Personally, I believe there may be some companies that try to push ACV policies more in the near future to stave off competition and temporarily increase profits. I don’t see it happening industry-wide though.

I don’t believe they can permanently sustain a business model built on ACV policy revenues because that product goes against the brand they’ve spent long years developing.

Advertising your brand as X and selling Y is not sustainable for any business.

Those that do will find their competition coming in behind them to write the RCV policies when their customer base inevitably becomes disillusioned.

Premiums will continue to go up and insurance companies will continue to seek cost-cutting measures they can reliably implement without sacrificing customer retention.

Preferred Contractors

Loyalty programs and preferred contractor vendors are a vehicle that has been tested, re-tested, and withdrawn many times over the years. I’m not against them at all. You should leverage this opportunity if you get it, but I see these programs through the scope of time for what they really are.

These programs continue to fail because insurance companies make the mistake of believing contractor’s will be as old and reliable as they are. They aren’t and never will be.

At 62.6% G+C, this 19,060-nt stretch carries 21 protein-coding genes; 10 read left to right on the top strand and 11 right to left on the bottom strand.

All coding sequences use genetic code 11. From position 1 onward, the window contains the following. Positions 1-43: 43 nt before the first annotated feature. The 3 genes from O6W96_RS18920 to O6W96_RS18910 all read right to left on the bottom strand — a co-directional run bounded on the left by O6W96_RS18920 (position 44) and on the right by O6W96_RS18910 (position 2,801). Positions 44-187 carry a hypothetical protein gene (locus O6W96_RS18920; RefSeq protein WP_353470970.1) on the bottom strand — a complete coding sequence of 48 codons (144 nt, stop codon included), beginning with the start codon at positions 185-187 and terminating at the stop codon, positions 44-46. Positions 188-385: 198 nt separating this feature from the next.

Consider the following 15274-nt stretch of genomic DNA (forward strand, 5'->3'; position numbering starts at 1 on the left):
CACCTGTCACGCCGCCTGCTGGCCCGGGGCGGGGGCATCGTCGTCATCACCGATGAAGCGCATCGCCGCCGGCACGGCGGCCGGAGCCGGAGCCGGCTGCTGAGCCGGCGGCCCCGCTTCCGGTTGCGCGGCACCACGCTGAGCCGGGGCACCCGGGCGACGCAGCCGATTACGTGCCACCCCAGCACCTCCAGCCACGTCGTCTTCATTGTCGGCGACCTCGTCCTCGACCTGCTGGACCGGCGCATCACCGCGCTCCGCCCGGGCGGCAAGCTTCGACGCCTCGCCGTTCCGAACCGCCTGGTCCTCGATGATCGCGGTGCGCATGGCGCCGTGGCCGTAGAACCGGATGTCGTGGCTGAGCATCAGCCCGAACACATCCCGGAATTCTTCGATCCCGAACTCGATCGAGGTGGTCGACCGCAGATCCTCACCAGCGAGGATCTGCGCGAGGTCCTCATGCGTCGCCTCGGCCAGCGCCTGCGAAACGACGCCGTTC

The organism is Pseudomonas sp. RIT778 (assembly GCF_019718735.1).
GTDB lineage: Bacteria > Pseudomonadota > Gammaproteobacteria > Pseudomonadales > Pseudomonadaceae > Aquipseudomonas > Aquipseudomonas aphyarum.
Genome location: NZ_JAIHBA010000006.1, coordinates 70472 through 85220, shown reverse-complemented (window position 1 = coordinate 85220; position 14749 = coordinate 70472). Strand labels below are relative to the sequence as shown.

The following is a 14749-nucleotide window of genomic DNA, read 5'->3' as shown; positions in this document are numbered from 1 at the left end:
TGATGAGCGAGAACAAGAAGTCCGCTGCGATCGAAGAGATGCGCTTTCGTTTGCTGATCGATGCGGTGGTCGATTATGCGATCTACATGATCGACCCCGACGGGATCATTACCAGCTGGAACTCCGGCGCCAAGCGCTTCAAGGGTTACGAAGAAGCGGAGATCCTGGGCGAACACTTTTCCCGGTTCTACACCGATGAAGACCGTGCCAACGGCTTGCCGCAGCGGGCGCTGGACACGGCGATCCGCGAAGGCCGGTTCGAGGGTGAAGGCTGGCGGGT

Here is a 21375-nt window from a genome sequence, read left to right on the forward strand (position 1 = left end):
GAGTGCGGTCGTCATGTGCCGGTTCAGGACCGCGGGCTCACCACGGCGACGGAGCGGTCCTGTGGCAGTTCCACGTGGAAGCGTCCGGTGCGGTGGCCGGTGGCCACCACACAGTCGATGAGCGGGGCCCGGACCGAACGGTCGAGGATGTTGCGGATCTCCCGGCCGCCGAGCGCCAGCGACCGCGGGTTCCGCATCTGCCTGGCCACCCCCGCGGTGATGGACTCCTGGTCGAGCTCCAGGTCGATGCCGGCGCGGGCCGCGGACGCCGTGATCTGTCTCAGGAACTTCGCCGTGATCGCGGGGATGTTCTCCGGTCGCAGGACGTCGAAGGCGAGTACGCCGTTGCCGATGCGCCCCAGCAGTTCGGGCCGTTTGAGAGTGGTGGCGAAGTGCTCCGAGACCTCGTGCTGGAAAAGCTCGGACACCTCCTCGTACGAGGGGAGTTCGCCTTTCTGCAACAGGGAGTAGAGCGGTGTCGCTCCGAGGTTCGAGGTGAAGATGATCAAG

The preferred contractor goes out of business and the old insurance company is left holding the bag.

Profits are good for the insurance company… and they are equally good for the contractor too. It is hard to depress or artificially deflate the fair market value of a contractor’s work without suffering unintended consequences later.

I’m absolutely sure that change is coming, but I don’t see roofing sales going away anytime soon. As a salesperson, you’ll have to change to survive. That’s true of any business though.

Learn to leverage the changes.

Look for your opportunities.

Keep your head up.


NOTE: Everything I’ve written here is my opinion only – for entertainment purposes. You should take it with a grain of salt. Examine my thoughts against your own beliefs and contact me if you have a different opinion.

Mike Coday

Mike started selling roofs in '95 while working as a youth pastor at a small church in North Texas. A decade later he transitioned to speaking at industry conferences and training outside sales teams. Today, he works exclusively as the premier consultant to roofing company owners who are driven for growth.